County District Court No. 13CV31426 Honorable Frederick M.
Frickey Law Firm, P.C., Howard Flicker, Eric B. Ballou,
Lakewood, Colorado, for Petitioner-Appellant
Waltz Law Firm, Richard A. Waltz, Christopher R. Reeves,
Denver, Colorado, for Respondent-Appellee Federal National
Offices of Skrabo & Atkins, Randee L. Stapp, Greenwood
Village, Colorado, for Respondent-Appellee Heter and Company,
Hawthorne and Berger, JJ., concur
1 In this C.A.R. 4.2 interlocutory appeal, plaintiff, Ellyn
Rucker (Ellyn),  seeks review of the trial court orders
holding that she was a trespasser under the Premises
Liability Act (PLA). She argues that the court erred in
concluding that she was not an invitee under the PLA based on
the "For Sale" sign at a house where she tripped
and fell on the pathway to the house. We grant Ellyn's
petition and affirm the trial court's orders. I.
2 In June 2011, Kristin Rucker (Kristin), Ellyn's
daughter, was interested in moving to a new home in Denver.
Because of her financial circumstances, Kristin could not
afford to buy a home. Her father, David Rucker (David),
agreed that he would purchase a home, and Kristin would rent
it from him.
3 On the morning of June 5, 2011, David submitted a written
offer on a house in Adams County, Colorado. The house was an
unoccupied foreclosure acquisition owned by defendant,
Federal National Mortgage Association (FNMA). Defendant,
Heter and Company, Inc. (Heter), was FNMA's listing real
4 Heter had placed a "For Sale" sign in the
house's front yard, with the listing realtor's name
and phone number. Heter also affixed a white sign to the
front door of the house. The sign stated "Warning"
in English and Spanish in large print. In smaller print, it
stated, in both languages, "Theft, Trespassing or
Vandalism Will Be Prosecuted to the Full Extent Of the
Law." "Warning" was the only word which could
be read from the street in front of the house.
5 On the afternoon of June 5, 2011, Kristin and Ellyn drove
to the house. A Heter realtor had shown Kristin the house
before David submitted the offer, but Ellyn had not yet seen
it. Neither Kristin nor Ellyn alerted FNMA or Heter of their
visit or requested permission to enter the property.
6 Kristin and Ellyn parked in the house's driveway. After
Ellyn exited the vehicle, she walked through the gravel
flower beds and maneuvered around shrubs to look in the
windows of the house. Once Ellyn reached the front doorstep
of the house, she began walking back to the driveway along
the front pathway. She lost her balance when she stepped on
an uneven part of the sidewalk, fell, and suffered injuries.
7 Ellyn sued FNMA and Heter for the damages she suffered in
her fall. She alleged that she was an invitee to the property
under the PLA because the "For Sale" sign in the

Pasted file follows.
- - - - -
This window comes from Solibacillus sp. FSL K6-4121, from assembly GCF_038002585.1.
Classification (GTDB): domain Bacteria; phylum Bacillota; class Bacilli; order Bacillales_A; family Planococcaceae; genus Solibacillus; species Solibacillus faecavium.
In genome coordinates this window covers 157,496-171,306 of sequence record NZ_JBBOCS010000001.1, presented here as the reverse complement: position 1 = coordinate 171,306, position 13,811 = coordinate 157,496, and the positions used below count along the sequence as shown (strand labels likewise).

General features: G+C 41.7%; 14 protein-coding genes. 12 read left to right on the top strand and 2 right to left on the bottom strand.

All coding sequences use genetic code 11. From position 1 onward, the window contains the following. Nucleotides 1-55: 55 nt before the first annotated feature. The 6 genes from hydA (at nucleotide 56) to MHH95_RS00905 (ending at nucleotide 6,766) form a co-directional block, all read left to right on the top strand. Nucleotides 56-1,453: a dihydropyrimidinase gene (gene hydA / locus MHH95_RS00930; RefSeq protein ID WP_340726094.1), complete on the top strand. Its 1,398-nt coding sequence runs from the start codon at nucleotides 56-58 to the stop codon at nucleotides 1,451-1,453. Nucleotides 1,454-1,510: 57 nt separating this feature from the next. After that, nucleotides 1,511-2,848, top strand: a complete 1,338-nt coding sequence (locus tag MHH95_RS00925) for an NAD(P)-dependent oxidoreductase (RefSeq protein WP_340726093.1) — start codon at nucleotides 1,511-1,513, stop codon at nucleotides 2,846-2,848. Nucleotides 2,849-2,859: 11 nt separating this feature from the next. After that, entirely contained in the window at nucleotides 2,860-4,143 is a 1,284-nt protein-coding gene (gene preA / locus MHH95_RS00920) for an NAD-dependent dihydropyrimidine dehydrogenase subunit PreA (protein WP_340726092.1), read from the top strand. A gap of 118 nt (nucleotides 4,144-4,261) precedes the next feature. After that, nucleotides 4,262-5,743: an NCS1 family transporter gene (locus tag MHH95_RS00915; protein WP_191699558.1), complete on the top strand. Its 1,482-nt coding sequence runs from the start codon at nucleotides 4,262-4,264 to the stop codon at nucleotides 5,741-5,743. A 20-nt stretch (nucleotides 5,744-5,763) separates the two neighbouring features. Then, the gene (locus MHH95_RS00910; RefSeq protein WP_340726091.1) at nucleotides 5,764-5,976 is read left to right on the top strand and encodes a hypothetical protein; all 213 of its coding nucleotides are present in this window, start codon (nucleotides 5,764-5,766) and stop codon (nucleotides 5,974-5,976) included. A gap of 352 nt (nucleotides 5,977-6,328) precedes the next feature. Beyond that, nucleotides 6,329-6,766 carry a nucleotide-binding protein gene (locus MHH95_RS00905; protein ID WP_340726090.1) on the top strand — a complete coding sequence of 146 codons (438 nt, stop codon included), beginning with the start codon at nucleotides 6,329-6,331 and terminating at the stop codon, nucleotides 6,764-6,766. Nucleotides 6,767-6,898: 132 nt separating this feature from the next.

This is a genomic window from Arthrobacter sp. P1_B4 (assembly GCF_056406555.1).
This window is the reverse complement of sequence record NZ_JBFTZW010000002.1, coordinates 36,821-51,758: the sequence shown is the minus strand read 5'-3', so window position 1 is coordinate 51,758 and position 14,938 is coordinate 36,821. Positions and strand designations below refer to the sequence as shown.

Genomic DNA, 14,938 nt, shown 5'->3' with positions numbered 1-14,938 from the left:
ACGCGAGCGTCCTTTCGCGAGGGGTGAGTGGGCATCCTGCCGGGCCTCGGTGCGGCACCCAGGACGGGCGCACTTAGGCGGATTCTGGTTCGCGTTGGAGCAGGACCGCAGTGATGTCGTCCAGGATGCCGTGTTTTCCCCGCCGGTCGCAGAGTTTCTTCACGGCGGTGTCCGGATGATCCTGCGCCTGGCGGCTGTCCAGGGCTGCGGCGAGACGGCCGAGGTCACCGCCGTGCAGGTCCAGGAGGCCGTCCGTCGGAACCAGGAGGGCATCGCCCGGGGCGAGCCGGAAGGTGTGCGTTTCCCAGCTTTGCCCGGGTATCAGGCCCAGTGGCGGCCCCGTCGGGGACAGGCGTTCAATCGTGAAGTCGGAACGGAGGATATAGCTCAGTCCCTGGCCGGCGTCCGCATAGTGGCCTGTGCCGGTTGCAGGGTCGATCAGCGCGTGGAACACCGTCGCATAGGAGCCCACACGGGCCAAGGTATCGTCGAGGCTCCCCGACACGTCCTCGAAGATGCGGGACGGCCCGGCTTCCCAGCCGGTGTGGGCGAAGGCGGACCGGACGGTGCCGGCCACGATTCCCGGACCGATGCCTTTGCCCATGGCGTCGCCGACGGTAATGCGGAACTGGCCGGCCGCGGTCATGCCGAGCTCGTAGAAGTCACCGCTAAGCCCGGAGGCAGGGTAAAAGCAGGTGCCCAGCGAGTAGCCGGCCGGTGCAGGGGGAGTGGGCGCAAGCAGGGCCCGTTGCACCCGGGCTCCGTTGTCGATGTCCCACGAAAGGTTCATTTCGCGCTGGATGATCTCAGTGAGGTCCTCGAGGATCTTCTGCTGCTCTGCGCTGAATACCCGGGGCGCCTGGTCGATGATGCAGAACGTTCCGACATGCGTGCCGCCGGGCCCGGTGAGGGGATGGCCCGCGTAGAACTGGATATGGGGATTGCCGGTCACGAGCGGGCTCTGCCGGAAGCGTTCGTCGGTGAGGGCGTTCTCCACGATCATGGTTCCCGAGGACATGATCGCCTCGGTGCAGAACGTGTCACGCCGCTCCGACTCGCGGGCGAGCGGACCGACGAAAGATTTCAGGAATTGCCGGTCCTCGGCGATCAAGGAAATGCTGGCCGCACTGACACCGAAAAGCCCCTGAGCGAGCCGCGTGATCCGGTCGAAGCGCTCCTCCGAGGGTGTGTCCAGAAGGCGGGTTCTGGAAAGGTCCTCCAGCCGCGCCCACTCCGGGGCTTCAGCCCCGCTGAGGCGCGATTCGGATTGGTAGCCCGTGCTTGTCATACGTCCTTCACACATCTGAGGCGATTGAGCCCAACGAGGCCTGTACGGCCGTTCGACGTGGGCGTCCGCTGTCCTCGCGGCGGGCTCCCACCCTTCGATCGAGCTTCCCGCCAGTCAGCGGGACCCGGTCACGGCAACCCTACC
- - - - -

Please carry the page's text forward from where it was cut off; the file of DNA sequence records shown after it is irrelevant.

front yard constituted an "express or implied
representation that the public is requested, expected, or
intended to enter or remain on the premises." §
13-21-115(5)(a), C.R.S. 2015. She also argued that she was an
invitee because she was "a person who enter[ed] or
remain[ed] on the land of another to transact business in
which the parties are mutually interested." Id.
8 In a written order on March 17, 2015, the trial court
concluded that Ellyn was a trespasser. The court reasoned
that the "For Sale" sign did not make Ellyn an
invitee because she "never had the express consent of
any 'land owner' to enter or remain on the
Property" and the "'For Sale' sign did not
qualify as an implied invitation to the public-at-large or
more specifically to Ellyn to enter the subject
property." The court did not address, in that order,
Ellyn's second argument that she was an invitee because
she was present with regard to a business transaction.
9 Upon Ellyn's request, the trial court certified its
order for immediate appeal under C.A.R. 4.2. A division of
our court, concluding the case was not ripe for interlocutory
appeal, dismissed the appeal without prejudice on June 5,
2015. The division noted that Ellyn raised two issues (the
business transaction and the "For Sale" sign
issues) before the trial court and a third (the pathway
issue) for the first time on appeal and that the trial court
had only ruled on the "For Sale" sign
10 Before the trial court, Ellyn requested that the court
reconsider her arguments concerning the business transaction
and "For Sale" sign issues. In the "For
Sale" sign section of her pleading, she contended that a
paved pathway to a residential property's front door
created an express or implied representation that the public
could enter the property. On July 21, 2015, the trial court
ruled that Ellyn was not an invitee and rejected her business
transaction and "For Sale" sign arguments.
11 Then, Ellyn requested that the trial court rule on the
pathway argument. On August 28, 2015, the court ruled against
Ellyn on that argument.
12 Again, upon Ellyn's request, on October 5, 2015, the
trial court certified the issues relating to the "For
Sale" sign and the paved pathway for interlocutory
appeal under C.A.R. 4.2. However, the trial court declined to